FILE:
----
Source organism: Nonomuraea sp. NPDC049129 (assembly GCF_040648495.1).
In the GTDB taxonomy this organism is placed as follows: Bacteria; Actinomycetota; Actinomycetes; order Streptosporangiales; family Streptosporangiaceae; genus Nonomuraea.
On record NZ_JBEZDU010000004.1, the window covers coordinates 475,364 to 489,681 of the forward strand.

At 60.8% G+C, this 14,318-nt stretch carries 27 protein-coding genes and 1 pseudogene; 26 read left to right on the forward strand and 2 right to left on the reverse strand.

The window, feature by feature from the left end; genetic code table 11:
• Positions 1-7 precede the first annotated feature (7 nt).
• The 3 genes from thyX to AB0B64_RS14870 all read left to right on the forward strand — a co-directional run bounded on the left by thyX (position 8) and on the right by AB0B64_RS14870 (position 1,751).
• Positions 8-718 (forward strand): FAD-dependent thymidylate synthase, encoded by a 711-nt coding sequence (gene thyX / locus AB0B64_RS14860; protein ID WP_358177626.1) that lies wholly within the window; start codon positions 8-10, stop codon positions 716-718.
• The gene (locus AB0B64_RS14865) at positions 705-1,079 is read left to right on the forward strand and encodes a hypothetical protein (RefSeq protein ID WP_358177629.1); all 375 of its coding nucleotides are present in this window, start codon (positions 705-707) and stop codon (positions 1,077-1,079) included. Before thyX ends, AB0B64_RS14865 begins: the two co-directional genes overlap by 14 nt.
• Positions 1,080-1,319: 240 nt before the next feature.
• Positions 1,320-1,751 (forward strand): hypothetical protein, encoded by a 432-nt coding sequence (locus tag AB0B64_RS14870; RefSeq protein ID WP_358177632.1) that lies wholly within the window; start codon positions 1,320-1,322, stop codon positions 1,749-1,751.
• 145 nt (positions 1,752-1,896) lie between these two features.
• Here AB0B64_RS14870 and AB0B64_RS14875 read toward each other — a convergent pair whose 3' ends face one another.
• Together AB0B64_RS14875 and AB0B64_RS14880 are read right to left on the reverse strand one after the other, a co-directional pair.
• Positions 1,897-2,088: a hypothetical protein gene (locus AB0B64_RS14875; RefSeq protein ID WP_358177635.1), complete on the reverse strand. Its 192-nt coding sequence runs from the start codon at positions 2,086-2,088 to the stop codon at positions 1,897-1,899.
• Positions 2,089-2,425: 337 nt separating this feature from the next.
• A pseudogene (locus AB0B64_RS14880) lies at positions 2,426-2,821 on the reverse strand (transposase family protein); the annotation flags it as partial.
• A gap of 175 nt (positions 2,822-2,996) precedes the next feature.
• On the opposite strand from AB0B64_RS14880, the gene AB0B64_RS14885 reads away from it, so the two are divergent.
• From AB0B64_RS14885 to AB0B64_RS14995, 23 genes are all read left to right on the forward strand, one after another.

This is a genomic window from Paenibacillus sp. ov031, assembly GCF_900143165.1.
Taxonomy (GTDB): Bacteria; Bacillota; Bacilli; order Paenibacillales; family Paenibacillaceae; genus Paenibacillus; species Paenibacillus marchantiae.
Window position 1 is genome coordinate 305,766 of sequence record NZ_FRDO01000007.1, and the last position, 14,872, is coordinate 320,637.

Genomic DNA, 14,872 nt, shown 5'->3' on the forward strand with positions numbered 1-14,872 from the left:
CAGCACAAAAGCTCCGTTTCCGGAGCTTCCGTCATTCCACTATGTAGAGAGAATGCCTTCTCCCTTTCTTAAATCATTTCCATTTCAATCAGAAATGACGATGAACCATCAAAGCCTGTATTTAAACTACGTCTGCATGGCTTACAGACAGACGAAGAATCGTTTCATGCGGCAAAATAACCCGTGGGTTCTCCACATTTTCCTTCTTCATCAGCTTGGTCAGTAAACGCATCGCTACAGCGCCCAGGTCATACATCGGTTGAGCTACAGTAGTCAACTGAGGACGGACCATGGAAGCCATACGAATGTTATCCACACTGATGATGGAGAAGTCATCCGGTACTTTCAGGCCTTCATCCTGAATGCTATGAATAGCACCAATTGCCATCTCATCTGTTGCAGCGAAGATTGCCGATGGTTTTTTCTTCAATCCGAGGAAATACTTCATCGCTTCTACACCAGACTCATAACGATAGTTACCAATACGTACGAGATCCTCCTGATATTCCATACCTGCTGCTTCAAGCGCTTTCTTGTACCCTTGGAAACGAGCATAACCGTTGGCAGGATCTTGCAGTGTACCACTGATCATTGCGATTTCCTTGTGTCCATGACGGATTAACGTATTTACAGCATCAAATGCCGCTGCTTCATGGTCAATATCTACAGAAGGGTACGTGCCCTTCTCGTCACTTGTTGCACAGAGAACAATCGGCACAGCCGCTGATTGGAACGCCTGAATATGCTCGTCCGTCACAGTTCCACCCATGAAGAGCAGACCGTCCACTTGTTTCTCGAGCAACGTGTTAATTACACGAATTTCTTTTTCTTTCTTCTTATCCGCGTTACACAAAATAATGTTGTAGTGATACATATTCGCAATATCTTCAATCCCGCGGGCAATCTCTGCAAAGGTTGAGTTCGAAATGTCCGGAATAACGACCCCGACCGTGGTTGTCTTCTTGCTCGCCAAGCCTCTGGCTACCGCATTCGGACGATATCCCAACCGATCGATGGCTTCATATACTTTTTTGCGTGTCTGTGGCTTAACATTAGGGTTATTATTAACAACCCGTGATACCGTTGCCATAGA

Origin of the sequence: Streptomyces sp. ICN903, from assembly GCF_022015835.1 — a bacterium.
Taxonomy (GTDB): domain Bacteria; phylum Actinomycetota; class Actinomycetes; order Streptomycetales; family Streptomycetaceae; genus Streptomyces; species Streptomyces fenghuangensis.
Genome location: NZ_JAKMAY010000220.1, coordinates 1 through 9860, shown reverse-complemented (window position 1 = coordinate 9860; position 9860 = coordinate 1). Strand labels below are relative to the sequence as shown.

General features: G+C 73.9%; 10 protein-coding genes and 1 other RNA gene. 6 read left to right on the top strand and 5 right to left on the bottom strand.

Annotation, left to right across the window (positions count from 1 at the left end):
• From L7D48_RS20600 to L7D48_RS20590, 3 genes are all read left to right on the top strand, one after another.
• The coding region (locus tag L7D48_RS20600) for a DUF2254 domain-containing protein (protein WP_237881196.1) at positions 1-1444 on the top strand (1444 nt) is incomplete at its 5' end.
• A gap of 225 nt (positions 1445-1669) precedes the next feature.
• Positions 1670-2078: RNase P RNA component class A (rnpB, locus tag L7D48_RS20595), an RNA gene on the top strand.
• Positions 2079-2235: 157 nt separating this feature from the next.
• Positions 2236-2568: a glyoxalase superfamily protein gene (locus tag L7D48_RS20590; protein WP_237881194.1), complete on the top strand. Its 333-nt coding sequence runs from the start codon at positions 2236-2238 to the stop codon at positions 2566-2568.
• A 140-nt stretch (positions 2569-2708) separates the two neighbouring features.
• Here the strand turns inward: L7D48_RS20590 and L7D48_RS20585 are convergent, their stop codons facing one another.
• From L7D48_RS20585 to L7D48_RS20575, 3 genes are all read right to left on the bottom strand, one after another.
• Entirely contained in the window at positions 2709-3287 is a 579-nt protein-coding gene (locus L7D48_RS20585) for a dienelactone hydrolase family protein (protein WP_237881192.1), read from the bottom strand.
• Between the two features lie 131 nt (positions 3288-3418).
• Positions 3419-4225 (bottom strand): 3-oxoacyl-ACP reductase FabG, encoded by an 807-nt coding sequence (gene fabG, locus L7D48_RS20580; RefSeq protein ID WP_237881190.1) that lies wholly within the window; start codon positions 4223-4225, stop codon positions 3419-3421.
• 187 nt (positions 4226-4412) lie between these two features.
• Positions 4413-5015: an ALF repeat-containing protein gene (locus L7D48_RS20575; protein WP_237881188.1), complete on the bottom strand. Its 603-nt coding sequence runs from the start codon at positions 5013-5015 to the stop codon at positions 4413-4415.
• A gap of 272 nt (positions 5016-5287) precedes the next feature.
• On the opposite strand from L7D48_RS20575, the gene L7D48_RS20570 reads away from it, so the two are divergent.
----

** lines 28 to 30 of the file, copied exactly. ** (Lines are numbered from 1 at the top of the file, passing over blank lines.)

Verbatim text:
Genome location: NZ_JAKMAY010000220.1, coordinates 1 through 9860, shown reverse-complemented (window position 1 = coordinate 9860; position 9860 = coordinate 1). Strand labels below are relative to the sequence as shown.

General features: G+C 73.9%; 10 protein-coding genes and 1 other RNA gene. 6 read left to right on the top strand and 5 right to left on the bottom strand.

Annotation, left to right across the window (positions count from 1 at the left end):